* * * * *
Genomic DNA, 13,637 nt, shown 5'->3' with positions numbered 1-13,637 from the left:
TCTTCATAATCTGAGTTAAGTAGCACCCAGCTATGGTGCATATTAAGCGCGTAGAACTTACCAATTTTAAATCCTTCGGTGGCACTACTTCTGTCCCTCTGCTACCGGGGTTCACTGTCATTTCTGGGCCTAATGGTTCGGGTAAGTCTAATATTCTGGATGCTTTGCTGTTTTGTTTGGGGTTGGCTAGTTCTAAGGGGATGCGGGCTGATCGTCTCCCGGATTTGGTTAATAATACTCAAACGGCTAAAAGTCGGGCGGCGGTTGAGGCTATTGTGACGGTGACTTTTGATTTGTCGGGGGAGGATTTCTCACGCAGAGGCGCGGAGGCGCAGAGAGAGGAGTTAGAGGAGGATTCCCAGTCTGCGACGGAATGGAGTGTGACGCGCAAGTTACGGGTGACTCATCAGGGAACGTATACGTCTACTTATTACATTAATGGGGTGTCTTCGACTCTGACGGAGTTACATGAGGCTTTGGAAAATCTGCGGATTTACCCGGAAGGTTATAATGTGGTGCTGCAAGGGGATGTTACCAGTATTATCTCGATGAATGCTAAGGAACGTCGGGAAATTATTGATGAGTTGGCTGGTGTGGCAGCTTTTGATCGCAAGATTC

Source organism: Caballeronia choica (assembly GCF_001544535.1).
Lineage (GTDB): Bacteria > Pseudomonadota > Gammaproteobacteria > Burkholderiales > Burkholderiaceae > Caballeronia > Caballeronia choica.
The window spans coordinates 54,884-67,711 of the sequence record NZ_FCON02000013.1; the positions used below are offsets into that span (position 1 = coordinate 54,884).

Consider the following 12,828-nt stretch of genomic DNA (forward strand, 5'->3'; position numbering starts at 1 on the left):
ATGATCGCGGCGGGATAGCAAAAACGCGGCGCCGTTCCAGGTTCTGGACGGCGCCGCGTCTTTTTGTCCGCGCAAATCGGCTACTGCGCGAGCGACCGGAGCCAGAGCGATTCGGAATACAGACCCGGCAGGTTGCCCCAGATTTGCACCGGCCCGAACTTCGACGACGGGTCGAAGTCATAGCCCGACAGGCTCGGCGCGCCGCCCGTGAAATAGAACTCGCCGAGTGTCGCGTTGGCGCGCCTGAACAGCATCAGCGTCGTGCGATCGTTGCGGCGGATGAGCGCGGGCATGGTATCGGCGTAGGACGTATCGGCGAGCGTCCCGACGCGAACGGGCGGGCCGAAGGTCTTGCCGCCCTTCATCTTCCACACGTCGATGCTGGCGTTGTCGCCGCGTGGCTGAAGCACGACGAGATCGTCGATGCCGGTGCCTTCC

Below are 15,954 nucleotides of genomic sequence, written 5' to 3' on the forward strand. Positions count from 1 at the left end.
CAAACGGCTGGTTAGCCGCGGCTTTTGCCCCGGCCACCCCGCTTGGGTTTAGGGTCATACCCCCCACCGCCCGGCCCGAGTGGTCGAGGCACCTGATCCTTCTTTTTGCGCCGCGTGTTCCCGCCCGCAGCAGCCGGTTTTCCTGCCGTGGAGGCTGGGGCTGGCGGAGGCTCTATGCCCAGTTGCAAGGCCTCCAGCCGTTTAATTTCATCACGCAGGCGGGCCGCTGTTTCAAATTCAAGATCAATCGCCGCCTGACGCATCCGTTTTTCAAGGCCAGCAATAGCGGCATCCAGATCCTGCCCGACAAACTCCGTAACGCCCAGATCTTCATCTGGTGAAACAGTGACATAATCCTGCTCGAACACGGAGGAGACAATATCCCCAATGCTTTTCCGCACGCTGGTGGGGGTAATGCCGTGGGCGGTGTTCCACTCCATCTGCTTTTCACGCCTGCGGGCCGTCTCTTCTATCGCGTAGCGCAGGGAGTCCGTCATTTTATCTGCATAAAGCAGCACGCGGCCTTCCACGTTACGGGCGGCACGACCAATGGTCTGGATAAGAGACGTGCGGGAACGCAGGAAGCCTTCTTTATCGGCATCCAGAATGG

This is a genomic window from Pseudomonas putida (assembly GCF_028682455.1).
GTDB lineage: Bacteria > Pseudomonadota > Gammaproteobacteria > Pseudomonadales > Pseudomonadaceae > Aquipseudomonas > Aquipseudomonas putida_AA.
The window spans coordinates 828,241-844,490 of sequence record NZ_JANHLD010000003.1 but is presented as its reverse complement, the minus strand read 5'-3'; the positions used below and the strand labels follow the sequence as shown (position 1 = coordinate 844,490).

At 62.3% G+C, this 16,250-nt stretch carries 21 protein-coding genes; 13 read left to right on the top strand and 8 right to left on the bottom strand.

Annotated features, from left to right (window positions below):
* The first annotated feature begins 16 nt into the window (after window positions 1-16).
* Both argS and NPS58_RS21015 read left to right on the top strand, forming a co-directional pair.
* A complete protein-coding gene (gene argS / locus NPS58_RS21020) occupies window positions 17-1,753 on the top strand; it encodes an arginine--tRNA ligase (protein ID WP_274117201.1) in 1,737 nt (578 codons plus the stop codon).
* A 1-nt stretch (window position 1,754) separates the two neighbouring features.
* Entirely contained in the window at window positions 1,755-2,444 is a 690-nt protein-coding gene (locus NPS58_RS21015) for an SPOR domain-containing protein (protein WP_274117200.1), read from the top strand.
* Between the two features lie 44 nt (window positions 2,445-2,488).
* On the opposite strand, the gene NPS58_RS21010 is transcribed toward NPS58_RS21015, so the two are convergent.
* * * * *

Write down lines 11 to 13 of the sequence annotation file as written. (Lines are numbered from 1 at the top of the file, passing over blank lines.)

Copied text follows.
GTDB lineage: Bacteria > Pseudomonadota > Gammaproteobacteria > Pseudomonadales > Pseudomonadaceae > Aquipseudomonas > Aquipseudomonas putida_AA.
The window spans coordinates 828,241-844,490 of sequence record NZ_JANHLD010000003.1 but is presented as its reverse complement, the minus strand read 5'-3'; the positions used below and the strand labels follow the sequence as shown (position 1 = coordinate 844,490).

At 62.3% G+C, this 16,250-nt stretch carries 21 protein-coding genes; 13 read left to right on the top strand and 8 right to left on the bottom strand.